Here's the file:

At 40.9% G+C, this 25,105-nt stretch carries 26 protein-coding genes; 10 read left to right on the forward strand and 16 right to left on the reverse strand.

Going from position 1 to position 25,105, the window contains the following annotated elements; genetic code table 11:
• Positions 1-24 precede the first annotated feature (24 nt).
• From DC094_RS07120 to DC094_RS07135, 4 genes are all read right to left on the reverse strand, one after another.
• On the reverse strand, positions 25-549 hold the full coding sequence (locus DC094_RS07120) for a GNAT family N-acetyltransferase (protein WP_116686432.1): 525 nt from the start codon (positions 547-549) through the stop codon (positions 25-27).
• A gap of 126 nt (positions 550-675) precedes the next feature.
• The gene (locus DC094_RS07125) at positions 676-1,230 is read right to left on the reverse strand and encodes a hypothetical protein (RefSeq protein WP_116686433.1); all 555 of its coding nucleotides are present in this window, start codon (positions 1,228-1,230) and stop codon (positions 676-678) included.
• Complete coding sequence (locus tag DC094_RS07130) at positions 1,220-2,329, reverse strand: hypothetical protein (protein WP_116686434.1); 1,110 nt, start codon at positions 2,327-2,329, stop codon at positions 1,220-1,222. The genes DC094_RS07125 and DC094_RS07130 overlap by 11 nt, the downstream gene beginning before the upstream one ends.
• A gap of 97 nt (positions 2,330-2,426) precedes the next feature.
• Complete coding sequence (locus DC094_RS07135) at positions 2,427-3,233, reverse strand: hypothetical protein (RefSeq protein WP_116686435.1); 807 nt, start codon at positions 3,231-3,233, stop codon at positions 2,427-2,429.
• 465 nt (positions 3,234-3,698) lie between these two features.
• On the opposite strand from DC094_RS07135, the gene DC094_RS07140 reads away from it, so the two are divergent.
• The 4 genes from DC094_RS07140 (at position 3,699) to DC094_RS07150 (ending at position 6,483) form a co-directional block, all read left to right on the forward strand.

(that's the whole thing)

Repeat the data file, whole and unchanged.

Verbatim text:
At 40.9% G+C, this 25,105-nt stretch carries 26 protein-coding genes; 10 read left to right on the forward strand and 16 right to left on the reverse strand.

Going from position 1 to position 25,105, the window contains the following annotated elements; genetic code table 11:
• Positions 1-24 precede the first annotated feature (24 nt).
• From DC094_RS07120 to DC094_RS07135, 4 genes are all read right to left on the reverse strand, one after another.
• On the reverse strand, positions 25-549 hold the full coding sequence (locus DC094_RS07120) for a GNAT family N-acetyltransferase (protein WP_116686432.1): 525 nt from the start codon (positions 547-549) through the stop codon (positions 25-27).
• A gap of 126 nt (positions 550-675) precedes the next feature.
• The gene (locus DC094_RS07125) at positions 676-1,230 is read right to left on the reverse strand and encodes a hypothetical protein (RefSeq protein WP_116686433.1); all 555 of its coding nucleotides are present in this window, start codon (positions 1,228-1,230) and stop codon (positions 676-678) included.
• Complete coding sequence (locus tag DC094_RS07130) at positions 1,220-2,329, reverse strand: hypothetical protein (protein WP_116686434.1); 1,110 nt, start codon at positions 2,327-2,329, stop codon at positions 1,220-1,222. The genes DC094_RS07125 and DC094_RS07130 overlap by 11 nt, the downstream gene beginning before the upstream one ends.
• A gap of 97 nt (positions 2,330-2,426) precedes the next feature.
• Complete coding sequence (locus DC094_RS07135) at positions 2,427-3,233, reverse strand: hypothetical protein (RefSeq protein WP_116686435.1); 807 nt, start codon at positions 3,231-3,233, stop codon at positions 2,427-2,429.
• 465 nt (positions 3,234-3,698) lie between these two features.
• On the opposite strand from DC094_RS07135, the gene DC094_RS07140 reads away from it, so the two are divergent.
• The 4 genes from DC094_RS07140 (at position 3,699) to DC094_RS07150 (ending at position 6,483) form a co-directional block, all read left to right on the forward strand.